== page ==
I did just a few adaptations to the pieces’ to both make them fit and be as easy to go on as they are to wear.  First of all, the slip dress was in junior petite proportions and a too-small-for-me size.  Thus, I had to readjust the bust-waist-hips spacing and grade up at the same time.  Luckily this was a really simple design – one front, one back, a few fish-eye darts for shaping, tiny spaghetti straps, and a wide neckline facing.  I went a bit over and above what I needed in extra inches because I wanted the slip dress to be a closure-free, pop-over-the-head type of thing.  If I was planning on wearing this as both a dress on its own and as a slip, I didn’t want a stinkin’ zipper in the side.  I already have a 1940s and a 1950s slip that both have zippers, so I’ve been there and done that.  This linen was too soft and wonderful to confine into a zipper anyway.

Going along with that aesthetic, I went up a size larger when cutting out the top (and was forced to make it shorter based on the half yard I was working with).  I wanted it to be closure-free and easy, breezy, too.  It’s such a refresher to do without a zipper.  I really don’t mind sewing them in at all and they are a must in the structured garments I love to wear, but it is nice to do without both from a maker’s standpoint and as someone who likes simplistic fashion sometimes.

A few little details were all my two pieces needed to elevate this basic set to a chic, coordinated set.  To tie the slip dress in with the top and also make it look a little less plain, I used two random pieces of leftover ribbon from my stash for decorating along the hem.  They secretly cover up my hem stitching!  The lavender velvet ribbon is true vintage and all cotton, still on its original card, and out of the notions stash I inherited from my Grandmother.  The cranberry sheer ribbon is modern, leftover from this dress project made many years back now.

My top needed something to pull the boxy shape in just a tad, so I stitched a button down at the bottom point of each side seam then made a thread loop three stripes away to pull the hem in.  I love how this ‘fix’ compliments the striped linen by making a lovely V at the side seam point (where the bust’s French dart and my back pleat is pulled in).  This ‘fix’ is nicely non-committal, too.  I can also wear it either way – full boxy or slightly tailored when buttoned in.  The notions I used were two leftover buttons I had cut off my son’s worn-through school pants before they were thrown away.  I’m proud of how I let very little go to waste around here!

“The Frade”, a stash swapping website where you can buy/sell/trade fabric, yarn, sewing projects and all sorts of maker supplies, states the statistic that approximately 15% of fabric is wasted when a garment is cut and made.  I do not know if they were referring to the industry or homemade clothing, but from the layout suggestions I see on modern patterns, for one example, I would personally think that percent would be much higher.  As long as grainlines are followed I see no reason for following a computer program’s suggestion for laying out pattern pieces on fabric compared to ‘playing Tetris’ to find an economical fit for minimal waste.  On average, I find I can make most patterns work with at least a half to ¾ yard less than the suggested amount needed on the envelope chart and end up with about 5% or less leftover.  Of course, all this does not apply to many vintage patterns, especially from the 1940s when they knew how to make the most of what they had on hand.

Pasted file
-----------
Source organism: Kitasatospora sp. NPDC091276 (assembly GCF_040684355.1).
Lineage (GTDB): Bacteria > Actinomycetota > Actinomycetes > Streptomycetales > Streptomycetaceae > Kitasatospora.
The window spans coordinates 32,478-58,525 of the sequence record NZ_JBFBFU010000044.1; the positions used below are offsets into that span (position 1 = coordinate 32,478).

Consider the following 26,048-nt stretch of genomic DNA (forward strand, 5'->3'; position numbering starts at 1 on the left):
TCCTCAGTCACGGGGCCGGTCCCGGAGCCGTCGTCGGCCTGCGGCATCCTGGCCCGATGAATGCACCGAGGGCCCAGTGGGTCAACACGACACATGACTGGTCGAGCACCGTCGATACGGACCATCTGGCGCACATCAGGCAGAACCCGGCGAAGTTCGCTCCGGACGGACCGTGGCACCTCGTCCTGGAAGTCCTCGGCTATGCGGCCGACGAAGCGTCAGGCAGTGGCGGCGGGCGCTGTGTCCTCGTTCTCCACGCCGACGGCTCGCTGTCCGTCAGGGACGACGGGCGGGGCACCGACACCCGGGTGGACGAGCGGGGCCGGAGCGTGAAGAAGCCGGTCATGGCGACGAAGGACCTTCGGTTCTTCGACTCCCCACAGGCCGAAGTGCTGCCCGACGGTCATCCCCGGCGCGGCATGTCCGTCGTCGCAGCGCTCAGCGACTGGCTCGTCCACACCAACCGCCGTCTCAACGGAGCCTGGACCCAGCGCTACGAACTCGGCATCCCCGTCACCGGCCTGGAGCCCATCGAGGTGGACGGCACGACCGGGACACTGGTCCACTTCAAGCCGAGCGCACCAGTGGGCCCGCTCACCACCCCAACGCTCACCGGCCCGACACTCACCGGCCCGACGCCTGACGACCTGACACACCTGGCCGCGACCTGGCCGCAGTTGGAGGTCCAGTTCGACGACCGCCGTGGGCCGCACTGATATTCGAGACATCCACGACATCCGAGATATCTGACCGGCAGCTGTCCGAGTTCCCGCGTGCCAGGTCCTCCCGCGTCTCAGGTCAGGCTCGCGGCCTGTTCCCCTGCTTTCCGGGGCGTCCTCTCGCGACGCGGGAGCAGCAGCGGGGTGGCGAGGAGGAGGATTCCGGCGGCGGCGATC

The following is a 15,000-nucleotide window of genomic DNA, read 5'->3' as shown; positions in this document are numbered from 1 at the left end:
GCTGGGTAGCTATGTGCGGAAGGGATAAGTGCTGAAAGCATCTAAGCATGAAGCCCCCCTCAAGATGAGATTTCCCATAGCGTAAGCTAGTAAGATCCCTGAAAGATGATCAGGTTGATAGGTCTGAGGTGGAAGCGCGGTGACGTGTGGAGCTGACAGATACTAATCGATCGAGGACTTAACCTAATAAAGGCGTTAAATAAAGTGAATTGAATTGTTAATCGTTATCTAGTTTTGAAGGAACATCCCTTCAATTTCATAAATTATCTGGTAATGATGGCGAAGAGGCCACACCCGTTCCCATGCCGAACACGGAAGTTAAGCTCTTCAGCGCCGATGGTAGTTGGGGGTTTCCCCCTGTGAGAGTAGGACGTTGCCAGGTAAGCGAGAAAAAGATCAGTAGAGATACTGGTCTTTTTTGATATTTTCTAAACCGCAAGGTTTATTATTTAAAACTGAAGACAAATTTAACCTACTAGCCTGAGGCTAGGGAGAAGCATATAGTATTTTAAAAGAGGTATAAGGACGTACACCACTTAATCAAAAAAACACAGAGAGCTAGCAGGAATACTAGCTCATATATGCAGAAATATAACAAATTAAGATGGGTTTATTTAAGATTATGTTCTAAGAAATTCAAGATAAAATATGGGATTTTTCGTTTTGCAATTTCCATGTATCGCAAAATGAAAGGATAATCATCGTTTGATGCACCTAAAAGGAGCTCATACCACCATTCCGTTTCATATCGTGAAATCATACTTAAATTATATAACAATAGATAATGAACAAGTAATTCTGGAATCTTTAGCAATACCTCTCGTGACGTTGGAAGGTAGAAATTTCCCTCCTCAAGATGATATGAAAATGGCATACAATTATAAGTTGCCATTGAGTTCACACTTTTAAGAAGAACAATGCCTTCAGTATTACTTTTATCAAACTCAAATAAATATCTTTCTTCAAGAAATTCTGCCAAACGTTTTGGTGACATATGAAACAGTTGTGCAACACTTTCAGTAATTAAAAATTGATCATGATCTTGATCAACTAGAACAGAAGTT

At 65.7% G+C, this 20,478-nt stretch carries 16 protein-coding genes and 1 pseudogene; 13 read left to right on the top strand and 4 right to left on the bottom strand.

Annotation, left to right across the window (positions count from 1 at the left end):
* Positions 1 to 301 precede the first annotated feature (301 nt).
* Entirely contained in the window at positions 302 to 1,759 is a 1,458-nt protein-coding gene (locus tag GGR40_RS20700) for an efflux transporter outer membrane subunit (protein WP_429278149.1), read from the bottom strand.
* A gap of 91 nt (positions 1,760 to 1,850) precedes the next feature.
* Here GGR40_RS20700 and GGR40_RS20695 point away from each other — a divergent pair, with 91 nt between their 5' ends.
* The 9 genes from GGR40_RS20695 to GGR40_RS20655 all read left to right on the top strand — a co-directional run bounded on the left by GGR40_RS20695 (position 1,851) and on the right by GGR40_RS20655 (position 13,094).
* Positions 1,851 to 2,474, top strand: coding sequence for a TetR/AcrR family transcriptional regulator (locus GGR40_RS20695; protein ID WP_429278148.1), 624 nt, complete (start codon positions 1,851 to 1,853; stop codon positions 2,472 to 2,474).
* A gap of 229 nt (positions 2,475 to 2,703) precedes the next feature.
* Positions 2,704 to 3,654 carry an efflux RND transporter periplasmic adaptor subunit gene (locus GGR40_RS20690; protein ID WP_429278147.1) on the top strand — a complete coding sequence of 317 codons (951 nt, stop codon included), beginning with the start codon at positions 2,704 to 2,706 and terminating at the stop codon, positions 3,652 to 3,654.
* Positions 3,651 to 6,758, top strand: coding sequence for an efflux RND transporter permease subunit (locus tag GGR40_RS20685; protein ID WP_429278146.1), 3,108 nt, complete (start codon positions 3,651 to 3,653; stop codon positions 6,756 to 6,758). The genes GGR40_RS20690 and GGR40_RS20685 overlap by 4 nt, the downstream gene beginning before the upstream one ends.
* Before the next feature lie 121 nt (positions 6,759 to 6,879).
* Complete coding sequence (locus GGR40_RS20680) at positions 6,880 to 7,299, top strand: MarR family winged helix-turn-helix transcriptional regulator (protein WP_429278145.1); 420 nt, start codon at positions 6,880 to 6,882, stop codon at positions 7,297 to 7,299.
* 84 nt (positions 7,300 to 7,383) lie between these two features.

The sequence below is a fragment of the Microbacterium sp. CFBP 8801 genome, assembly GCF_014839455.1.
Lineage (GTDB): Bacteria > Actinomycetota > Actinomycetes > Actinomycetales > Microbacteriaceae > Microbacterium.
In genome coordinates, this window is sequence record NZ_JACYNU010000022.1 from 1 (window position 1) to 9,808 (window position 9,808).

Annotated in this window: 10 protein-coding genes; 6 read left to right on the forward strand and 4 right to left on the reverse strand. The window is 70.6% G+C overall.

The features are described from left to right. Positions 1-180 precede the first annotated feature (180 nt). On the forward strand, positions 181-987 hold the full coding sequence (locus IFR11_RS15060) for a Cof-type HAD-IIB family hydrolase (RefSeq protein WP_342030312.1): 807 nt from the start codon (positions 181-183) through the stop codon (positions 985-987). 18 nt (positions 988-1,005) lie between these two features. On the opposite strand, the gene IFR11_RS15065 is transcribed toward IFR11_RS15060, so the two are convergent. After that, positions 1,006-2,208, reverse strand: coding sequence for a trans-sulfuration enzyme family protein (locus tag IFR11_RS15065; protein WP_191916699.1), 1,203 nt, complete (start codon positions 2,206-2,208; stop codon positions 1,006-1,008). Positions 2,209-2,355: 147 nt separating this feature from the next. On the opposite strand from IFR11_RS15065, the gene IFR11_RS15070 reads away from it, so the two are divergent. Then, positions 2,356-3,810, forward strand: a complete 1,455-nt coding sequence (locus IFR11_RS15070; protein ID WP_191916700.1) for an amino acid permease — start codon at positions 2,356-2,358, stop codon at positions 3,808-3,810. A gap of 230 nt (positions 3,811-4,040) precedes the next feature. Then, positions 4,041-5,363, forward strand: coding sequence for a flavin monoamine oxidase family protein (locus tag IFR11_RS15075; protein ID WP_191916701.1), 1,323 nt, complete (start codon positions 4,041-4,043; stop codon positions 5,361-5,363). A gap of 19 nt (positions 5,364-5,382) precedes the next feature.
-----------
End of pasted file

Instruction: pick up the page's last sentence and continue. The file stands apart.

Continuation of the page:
Sustainable fashion practices when sewing new from scratch might be more of a challenge or test of both patience and skill, but the results are worth it in the end.  Voracious fast fashion is ruining the world we live in and destroying appreciation for quality.  According to this article at the Fast Company, “the average number of times a garment is worn before it stops being used has gone down by 36% over the last 15 years (yay!), and yet many consumers wear their items for less than 10 times.”  This is bad news for efforts to limit waste in the fashion industry (info also quoted here @RightfullySewn)”  because over the last 15 years, clothing production has doubled.  There is a problem.

Whether or not we go through sewing projects just as fast as we might with store bought fast fashion, we sewists have the perfect opportunity to be smart about what we make, just as open to the kind of accountability we want – or should expect – from big business.  We can create with supplies that are either vintage, secondhand, or in our stash, and make items with a quality that we will enjoy for years to come.  We can mend when it is needed, tailor as our body demands, and finally recycle in one of the many modern means when all of those options are not viable.  Please, I beg you, choose natural fibers, anything other than a plastic or chemical based material.  We who sew have the answer to sustainable fashion just by our creative capability, and sustainable fashion absolutely needs to happen.  Might I suggest there is a duty attached to sewing, because ‘with knowledge comes responsibility’ as the saying goes.  Maybe we can kick start that with a change of mentality towards the good old-fashioned regard of remnants.  A good creative challenge never hurt anyone, either.